El Niño shows signs of weakening but Ecuador could still experience flooding rains and drought

Dec 22, 2023 | 0 comments

For the first time since development began, the El Niño weather system in the Pacific Ocean is showing signs of weakening, according to the director of Ecuador’s Naval Oceanography and Meteorology Institute (Inocar).

The 1997-1998 El Niño caused widespread devastation on Ecuador’s coast.

“In recent weeks, there has been a shift in the position of the South Pacific Anticyclone, which has changed the dynamics of this El Niño,” says Inocar chief Michael Linthon. “At least in the short term, this is good news for Ecuador because it delays the heavy rains we expected on the coast. The north coast and the northern sierra valley have experienced above normal rains recently but the south coast is experiencing a mostly seasonal pattern.”

Linthon explained that anticyclonic winds are usually centered off the coast of Chile but have shifted northward, disrupting the El Niño. The seawater temperature, which had been 2.5 degrees C above normal, has dropped by .5 to one degree and, as a result, the sea level has shown a slight drop.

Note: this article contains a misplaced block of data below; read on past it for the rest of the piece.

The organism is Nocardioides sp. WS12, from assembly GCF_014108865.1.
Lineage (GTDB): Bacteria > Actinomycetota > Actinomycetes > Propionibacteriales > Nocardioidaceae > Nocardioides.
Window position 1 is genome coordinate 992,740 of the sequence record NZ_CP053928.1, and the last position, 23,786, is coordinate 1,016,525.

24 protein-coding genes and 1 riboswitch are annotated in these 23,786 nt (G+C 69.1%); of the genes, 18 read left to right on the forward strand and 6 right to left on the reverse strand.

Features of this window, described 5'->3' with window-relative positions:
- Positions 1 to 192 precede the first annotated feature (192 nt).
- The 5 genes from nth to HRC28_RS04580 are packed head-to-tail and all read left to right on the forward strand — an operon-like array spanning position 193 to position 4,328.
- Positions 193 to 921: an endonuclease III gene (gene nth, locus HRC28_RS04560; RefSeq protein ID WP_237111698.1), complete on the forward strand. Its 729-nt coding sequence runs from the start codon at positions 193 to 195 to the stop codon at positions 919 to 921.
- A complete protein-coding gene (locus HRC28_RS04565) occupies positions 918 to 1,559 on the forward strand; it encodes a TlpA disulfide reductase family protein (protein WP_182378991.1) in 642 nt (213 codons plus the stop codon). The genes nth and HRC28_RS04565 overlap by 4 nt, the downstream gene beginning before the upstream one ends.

Linthon cautions that the change could be temporary but says even if El Niño strengthens again, it will occur late in its development cycle, meaning the overall impact will be reduced. “We should still expect above normal rainfall, especially on the coast, beginning in January and serious flooding is still a strong possibility.”

He added that below-average rainfall is still forecast in the higher elevations of the Andes Mountains. “The drought being experienced in the southern sierra will probably continue although we have seen more rain there since mid-December. The dry weather in the south is the reason the country has imposed electricity blackouts since rivers that feed the hydroelectric facilities are running at low levels.”

So what caused the shift in the anticyclonic pattern? “We are not sure but we welcome the change,” Linthon says. “What has happened is that the anti-clockwise circulation has shifted toward the equator and the disruption it causes to El Niño moderates its effects, including seawater temperature rise, which is the primary power of the El Niño.”


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